COP26 – Three calls to strengthen climate action in conflict zones
The climate crisis threatens the survival of humanity. Major political efforts are required to mitigate climate change to avert the most disastrous consequences.
But even if ambitious mitigation measures are implemented, climate disruption will continue to severely affect people’s lives for several generations.
Scaling-up climate adaptation is therefore equally essential to limit the humanitarian impacts of climate change
Countries enduring conflict are among the most vulnerable to the climate crisis. Every day the ICRC sees how climate change and conflict interact to amplify humanitarian needs and weaken essential services.
COP26 – the United Nations climate change conference – is taking place in Glasgow between 31 October and 12 November.
During these two weeks, the ICRC will be advocating to strengthen climate action in places affected by conflict.
The ICRC is seeking three main commitments to ensure that countries enduring conflict do not continue to be neglected by climate action and finance. A summary:
1. Acknowledge that countries enduring conflict are highly vulnerable to climate risks due to their limited adaptive capacity – this recognition is critical to scale up climate action in such places.
Of the 25 states deemed most vulnerable and least ready to adapt to climate change by the ND-Gain Index, 14 are mired in conflict. This is not because climate change directly causes conflict.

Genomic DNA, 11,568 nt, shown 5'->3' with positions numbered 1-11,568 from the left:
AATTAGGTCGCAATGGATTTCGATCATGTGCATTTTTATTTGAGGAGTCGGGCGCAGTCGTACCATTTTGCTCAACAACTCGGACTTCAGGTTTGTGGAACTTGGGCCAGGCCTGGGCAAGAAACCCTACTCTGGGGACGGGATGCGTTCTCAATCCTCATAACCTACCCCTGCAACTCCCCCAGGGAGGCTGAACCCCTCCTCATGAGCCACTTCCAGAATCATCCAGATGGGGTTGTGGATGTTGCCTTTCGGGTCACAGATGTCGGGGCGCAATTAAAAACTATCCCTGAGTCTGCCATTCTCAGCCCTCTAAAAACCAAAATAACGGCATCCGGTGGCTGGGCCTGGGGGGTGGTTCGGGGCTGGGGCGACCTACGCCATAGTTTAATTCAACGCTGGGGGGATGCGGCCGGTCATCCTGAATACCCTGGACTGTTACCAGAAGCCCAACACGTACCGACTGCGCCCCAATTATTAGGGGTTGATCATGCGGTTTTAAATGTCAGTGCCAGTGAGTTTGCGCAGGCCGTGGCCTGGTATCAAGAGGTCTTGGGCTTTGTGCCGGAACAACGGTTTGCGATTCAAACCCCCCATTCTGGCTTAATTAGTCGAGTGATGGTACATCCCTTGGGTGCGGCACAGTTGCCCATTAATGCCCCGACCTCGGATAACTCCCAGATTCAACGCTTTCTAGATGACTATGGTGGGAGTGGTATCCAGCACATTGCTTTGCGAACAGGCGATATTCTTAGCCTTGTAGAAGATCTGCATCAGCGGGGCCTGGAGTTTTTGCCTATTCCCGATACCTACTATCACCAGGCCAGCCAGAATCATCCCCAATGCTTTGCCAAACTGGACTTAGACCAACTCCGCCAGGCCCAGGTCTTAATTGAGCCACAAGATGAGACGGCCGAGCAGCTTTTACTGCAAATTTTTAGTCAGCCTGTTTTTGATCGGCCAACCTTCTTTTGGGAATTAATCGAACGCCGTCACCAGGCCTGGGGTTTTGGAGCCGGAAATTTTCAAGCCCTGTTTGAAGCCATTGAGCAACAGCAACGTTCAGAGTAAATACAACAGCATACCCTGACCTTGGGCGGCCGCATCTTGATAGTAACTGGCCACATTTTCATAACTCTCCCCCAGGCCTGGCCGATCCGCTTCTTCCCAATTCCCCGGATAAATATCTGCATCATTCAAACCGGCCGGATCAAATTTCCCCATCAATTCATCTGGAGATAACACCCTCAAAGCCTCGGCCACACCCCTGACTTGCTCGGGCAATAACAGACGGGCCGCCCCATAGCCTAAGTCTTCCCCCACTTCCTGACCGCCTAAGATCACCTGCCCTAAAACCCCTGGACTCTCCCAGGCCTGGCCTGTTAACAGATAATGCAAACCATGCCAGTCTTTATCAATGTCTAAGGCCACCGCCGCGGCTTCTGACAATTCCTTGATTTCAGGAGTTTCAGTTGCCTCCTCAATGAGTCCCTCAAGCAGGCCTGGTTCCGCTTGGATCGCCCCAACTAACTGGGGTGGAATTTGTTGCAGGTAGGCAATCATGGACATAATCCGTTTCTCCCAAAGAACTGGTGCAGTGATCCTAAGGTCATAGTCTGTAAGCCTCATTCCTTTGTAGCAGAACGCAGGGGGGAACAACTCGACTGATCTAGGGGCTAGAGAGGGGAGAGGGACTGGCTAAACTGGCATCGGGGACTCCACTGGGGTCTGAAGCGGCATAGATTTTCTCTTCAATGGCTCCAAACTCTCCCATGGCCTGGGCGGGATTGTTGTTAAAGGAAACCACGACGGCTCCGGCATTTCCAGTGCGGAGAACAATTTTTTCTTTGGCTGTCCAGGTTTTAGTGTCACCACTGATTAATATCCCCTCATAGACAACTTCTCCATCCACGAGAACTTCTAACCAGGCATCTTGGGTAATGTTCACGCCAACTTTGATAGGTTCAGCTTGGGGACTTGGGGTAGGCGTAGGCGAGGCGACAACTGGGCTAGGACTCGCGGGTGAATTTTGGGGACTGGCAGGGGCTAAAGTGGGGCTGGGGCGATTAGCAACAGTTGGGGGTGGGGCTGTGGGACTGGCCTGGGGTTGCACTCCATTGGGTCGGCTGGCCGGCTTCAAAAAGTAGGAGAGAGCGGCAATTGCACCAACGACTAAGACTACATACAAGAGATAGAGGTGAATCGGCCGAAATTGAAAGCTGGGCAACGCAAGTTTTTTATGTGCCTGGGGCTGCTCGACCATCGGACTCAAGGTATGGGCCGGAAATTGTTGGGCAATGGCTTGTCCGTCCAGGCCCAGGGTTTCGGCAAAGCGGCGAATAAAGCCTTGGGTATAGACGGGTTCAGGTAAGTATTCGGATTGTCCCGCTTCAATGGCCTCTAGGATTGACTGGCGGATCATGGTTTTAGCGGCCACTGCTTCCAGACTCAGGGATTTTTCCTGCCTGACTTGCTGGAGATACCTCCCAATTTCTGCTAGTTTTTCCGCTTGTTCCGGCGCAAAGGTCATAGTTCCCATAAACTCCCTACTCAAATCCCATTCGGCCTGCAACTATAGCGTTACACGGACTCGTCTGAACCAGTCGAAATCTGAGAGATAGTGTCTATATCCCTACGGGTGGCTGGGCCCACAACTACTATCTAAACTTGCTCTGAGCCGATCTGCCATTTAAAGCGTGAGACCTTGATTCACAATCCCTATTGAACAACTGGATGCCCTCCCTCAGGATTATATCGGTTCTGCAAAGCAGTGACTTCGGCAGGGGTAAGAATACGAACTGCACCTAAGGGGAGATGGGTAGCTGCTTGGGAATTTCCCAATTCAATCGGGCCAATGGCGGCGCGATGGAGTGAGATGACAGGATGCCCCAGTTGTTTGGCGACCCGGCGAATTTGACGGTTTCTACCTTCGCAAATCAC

Rather, climate change amplifies the humanitarian needs triggered by conflict, while conflict increases the fragility of institutions, essential services, infrastructure and governance that are critical to helping people cope and adapt to a changing climate.
2. Live up to the commitment to bolster climate action in countries identified by parties to the UNFCCC (United Nations Framework Convention on Climate Change) as particularly vulnerable to climate change by scaling up support to countries enduring conflict.
Many countries affected by conflict need to urgently strengthen their populations’ ability to adapt to growing climate risks and changes to the natural environment caused by climate change.
Yet, they commonly have a limited capacity to do so on their own. Despite their clear vulnerability to climate risks, support for their climate adaptation is particularly weak because of the uncertainty attached to financing and programming in these locations.
3. Ensure that climate action in countries affected by conflict is adequately supported by fit-for-purpose climate finance.
Two critical imbalances characterize climate finance and severely limit the potential for adequate climate action in fragile and conflict-affected countries.
First, there is a significant disparity between the provision of funding to stable middle-income countries and the world’s least developed countries, a category in which conflict- or violence-affected countries are over-represented.
Despite the Paris Agreement’s commitment to increase support for such countries, between 2016 and 2018 they only received some 14 per cent of the total climate funding accounted for by the OECD (Organisation for Economic Co-operation and Development), with nearly 70 per cent of all climate finance provided to middle-income countries.
Second, although states committed in the Paris Agreement to ensure a greater balance between finance for mitigation and adaptation, adaptation funding is still trailing behind.